Durango resident Tricia Wytas and her friend were playing with their dogs at the Riverview Sports Complex when they both got tickets. The infraction: dog at large.
That technical phrase sounds like the dog is a fugitive from justice, and in a way it is, except the pet owner is the one responsible.
Many La Plata County residents don’t know the leash laws in the city and county and the differences between what’s allowed in the city compared with the county.
While some residents might appreciate a dog’s joy at running free chasing a ball or stretching his legs, the flight could cost the owner some money, the La Plata County Humane Society impounding the dog or a court summons.
Wytas said she’s gone to the field behind Riverview Elementary School at least a couple times a week to run her 2½-year-old Colby pit bull “Javin.” The 21-year-old resident moved here last August and lives across the street from the field. She said someone tipped off the animal control officer that she and her friend’s dogs were off leash, and both were ticketed.
“I like to get him out every day, so if I have to bring him across the street for a little bit, that’s usually what I do,” Wytas said. “I won’t be doing that anymore.”
The city has a leash law, but the county doesn’t, said Jon Patla, director of animal protection for the Humane Society.
City ordinances say a dog is running at large if it’s on public property without leash, cord or chain, unattended on public property whether or not it’s restrained or on private property and not restrained by a leash, fence or other enclosure.
In Durango, dogs are allowed to run off-leash only at the Durango Dog Park, which is off U.S. Highway 160 at the base of Smelter Mountain.
The first offense inside Durango city limits is $40 if the dog is spayed or neutered and $60 if it’s not. A second ticket costs $80 if the animal is fixed and $200 if it’s not. The third time is a court summons. An $8 fee is added to the fine amounts.
County residents can restrain their dogs by leash, voice command, fence or other means regardless of whether the dog is on public or private land. The owner has to be with the dog, or it’s considered at large.
The county fines pet owners $20 for the first two infractions, plus a 37 percent surcharge and court costs. The third offense is a court summons.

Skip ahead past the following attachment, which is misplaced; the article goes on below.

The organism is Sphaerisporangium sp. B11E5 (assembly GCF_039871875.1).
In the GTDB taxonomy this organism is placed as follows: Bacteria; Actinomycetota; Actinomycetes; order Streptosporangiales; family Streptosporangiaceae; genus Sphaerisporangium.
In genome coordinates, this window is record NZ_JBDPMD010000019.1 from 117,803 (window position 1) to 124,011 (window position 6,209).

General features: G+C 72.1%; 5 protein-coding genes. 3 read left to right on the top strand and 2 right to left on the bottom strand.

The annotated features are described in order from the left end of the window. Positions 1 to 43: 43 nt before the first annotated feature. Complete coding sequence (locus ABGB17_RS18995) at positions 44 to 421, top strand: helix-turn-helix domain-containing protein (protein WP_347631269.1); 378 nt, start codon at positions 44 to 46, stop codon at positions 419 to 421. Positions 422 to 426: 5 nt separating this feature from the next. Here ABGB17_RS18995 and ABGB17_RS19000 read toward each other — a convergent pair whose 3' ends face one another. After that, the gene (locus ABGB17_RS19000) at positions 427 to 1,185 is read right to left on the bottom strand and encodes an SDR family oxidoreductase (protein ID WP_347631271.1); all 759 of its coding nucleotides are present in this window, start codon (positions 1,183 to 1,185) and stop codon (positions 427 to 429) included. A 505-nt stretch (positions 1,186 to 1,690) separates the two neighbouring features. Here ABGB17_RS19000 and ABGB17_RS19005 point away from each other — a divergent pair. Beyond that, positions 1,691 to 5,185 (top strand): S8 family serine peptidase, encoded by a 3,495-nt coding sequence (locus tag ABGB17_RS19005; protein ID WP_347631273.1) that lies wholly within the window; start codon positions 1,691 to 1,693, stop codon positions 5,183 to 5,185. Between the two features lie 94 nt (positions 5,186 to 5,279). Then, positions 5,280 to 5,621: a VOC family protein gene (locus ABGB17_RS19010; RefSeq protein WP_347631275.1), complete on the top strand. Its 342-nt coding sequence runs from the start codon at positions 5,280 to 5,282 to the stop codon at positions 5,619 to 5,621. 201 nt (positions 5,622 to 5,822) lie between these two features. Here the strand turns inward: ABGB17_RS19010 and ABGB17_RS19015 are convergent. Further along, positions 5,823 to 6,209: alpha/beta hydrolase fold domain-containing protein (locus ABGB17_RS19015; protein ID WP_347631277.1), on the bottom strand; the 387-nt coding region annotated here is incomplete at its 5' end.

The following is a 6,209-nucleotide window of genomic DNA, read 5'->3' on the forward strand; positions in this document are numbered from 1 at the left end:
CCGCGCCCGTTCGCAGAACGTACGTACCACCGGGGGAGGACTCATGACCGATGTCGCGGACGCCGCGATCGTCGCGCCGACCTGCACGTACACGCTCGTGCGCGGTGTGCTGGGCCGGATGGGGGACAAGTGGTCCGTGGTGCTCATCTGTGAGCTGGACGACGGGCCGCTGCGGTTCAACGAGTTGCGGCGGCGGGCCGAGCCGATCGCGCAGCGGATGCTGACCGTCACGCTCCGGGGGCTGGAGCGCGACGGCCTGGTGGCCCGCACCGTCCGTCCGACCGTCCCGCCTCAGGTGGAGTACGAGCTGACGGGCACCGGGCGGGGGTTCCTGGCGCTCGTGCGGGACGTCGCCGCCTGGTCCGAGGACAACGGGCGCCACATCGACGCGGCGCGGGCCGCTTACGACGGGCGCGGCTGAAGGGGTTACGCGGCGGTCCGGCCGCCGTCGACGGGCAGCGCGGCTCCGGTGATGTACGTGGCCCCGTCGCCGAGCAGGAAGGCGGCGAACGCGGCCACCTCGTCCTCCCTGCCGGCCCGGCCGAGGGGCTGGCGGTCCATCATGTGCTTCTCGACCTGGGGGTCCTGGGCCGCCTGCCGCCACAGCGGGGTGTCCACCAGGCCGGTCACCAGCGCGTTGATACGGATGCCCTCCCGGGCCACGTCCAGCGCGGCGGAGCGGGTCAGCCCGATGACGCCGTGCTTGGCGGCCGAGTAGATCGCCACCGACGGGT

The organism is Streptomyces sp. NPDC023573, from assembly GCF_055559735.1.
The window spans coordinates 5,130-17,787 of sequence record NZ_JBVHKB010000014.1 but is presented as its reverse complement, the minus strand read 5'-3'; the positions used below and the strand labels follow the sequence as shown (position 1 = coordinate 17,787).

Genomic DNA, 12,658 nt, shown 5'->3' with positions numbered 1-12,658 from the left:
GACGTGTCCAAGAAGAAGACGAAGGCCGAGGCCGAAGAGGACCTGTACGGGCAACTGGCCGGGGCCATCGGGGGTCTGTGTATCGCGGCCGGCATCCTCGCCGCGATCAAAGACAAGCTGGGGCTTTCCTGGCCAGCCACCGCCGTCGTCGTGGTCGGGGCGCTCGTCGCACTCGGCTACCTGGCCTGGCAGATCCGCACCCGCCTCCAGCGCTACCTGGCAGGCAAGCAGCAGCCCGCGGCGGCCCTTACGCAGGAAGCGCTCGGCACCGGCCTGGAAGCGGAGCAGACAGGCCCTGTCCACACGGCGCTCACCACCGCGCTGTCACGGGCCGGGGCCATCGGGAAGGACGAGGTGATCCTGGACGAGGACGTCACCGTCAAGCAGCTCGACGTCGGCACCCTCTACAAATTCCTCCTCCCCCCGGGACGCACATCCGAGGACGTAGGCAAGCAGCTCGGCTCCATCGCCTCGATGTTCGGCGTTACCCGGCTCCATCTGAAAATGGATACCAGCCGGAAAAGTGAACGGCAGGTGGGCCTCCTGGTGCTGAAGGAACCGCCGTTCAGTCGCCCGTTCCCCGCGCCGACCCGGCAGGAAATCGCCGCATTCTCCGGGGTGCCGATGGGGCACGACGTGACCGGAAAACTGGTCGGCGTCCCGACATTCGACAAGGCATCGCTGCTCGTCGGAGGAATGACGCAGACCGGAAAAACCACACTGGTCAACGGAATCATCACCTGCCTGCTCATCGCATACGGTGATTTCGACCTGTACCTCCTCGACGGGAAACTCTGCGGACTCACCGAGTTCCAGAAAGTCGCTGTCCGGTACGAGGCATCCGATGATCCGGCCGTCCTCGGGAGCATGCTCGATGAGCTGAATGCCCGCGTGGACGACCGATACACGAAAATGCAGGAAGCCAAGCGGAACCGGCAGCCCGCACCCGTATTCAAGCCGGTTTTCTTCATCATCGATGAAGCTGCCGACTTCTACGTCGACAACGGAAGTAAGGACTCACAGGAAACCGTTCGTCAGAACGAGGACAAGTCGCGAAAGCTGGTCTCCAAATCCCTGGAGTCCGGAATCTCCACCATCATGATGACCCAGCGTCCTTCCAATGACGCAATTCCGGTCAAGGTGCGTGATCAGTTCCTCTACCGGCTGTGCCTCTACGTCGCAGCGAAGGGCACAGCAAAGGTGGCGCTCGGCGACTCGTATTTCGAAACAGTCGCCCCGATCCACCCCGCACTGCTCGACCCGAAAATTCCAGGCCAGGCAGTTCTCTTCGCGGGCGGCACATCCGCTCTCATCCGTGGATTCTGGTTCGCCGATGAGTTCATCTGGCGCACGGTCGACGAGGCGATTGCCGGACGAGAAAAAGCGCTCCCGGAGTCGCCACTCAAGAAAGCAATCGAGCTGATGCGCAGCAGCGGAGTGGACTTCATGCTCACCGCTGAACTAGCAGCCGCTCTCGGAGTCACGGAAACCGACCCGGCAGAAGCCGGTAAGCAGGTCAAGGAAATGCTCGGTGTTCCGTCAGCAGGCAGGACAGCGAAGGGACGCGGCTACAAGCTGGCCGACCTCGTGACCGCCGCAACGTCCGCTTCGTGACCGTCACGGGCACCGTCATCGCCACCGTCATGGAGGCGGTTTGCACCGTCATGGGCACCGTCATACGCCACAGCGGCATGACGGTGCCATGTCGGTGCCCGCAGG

Seven Humane Society protection officers enforce both city and county rules. They wrote 59 tickets in 2013 to owners who were with their dogs not on a leash and 13 so far this year. Enforcement officers also handle stray dogs, dogs running loose, animal cruelty and dog attacks.
“In the summertime in the city, a lot of our calls have to do with unsafe confinement of animals – dogs locked in cars without cross ventilation,” Patla said. “We also do tons of foot patrols in the summertime on the river trail, all the open space areas and in the Central Business District.”
Animal-protection officers mostly deal year-round with dogs off leash and loose dogs in the city. They deal with a lot of cruelty-to-animal cases in the county.
“They’re really two different animals,” Patla said, referring to top issues in Durango and La Plata County.
Kirsten Frisch, co-owner of Gentle Canine, says she runs into off-leash dogs all over the city. Gentle Canine trains dogs with behavior problems.
“We see off-leash dogs in the city often, and it’s unfortunate because we work with a lot of reactive dogs,” Frisch said.
Wytas said she’s moved to another area of the city to run her dog when she can’t get to the off-leash dog area, but Frisch said dogs can burn off a lot of energy on a leash or even inside.
“Training can be mental work, and mental work is just as important as physical work,” she said.
The dog trainer suggested doing nose work, where the dog uses its nose to sniff out a hidden toy or treat. Other options include on-leash trail hikes, teaching agility skills and biking or running with the dog.